Another reason implied by Hart, of course, is that Realist Conservatism isn’t politically feasible. The bottom line for the pro-life agenda, in Hart’s view, is that its realization “is not going to happen” and so shouldn’t be pursued. Presumably he would extend this judgment to Realist Conservative ambitions generally. But this is frivolous, at least if one believes that politics ought to be guided by moral principle. It is also unfounded. Presumably Hart would not have recommended to conservatives in the 50s, 60s, and 70s that they abandon their goal of rolling back socialism at home and Soviet expansionism abroad because it “is not going to happen.” Such a pessimistic judgment would have been understandable at the time, but also utterly mistaken.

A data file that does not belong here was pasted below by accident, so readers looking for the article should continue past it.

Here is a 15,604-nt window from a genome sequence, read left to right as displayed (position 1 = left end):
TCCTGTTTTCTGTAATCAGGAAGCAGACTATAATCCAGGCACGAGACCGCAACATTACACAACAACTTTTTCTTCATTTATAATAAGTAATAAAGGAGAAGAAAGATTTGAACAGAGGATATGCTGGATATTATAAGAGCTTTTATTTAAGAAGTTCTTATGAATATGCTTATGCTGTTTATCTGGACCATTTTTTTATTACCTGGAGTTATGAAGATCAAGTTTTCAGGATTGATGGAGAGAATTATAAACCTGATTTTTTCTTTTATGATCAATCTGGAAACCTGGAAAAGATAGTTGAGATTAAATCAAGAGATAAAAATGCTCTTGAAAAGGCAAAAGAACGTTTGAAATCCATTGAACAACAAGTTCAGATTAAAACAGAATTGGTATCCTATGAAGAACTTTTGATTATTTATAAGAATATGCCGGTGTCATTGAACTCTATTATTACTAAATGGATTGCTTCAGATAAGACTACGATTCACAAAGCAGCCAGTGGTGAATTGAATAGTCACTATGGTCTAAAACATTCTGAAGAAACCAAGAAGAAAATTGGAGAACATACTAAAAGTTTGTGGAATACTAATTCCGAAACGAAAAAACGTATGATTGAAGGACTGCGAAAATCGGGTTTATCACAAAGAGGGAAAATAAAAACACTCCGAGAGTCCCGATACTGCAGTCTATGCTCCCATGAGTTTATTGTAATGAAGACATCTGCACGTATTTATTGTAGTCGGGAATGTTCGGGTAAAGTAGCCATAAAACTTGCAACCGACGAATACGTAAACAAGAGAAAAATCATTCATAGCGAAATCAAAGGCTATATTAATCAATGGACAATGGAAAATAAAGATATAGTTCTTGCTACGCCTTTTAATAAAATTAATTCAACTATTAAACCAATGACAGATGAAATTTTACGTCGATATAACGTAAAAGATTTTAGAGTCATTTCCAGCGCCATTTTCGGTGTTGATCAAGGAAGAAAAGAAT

Finally, many conservatives no doubt think that Realist Conservatism just isn’t intellectually defensible today. If so, they ought to try reading philosophical books other than the kind that get reviewed in The New Republic or The New York Review of Books, because they are wrong. Realism about universals has a great many capable and respected defenders in the academy even today, and so too do such other components of the traditional metaphysical worldview as philosophical theism and mind-body dualism. (For those who are interested, I have written on the second of these topics here, and devoted part of a book to the third.) It is true that these are minority views among contemporary intellectuals, but then again so too is conservatism. And no conservative would have taken the hostility with which free market economics was once treated in the academy (and still is, in some quarters) as a sign of anything other than the faddishness and dogmatism that are as common among intellectuals as in other walks of life.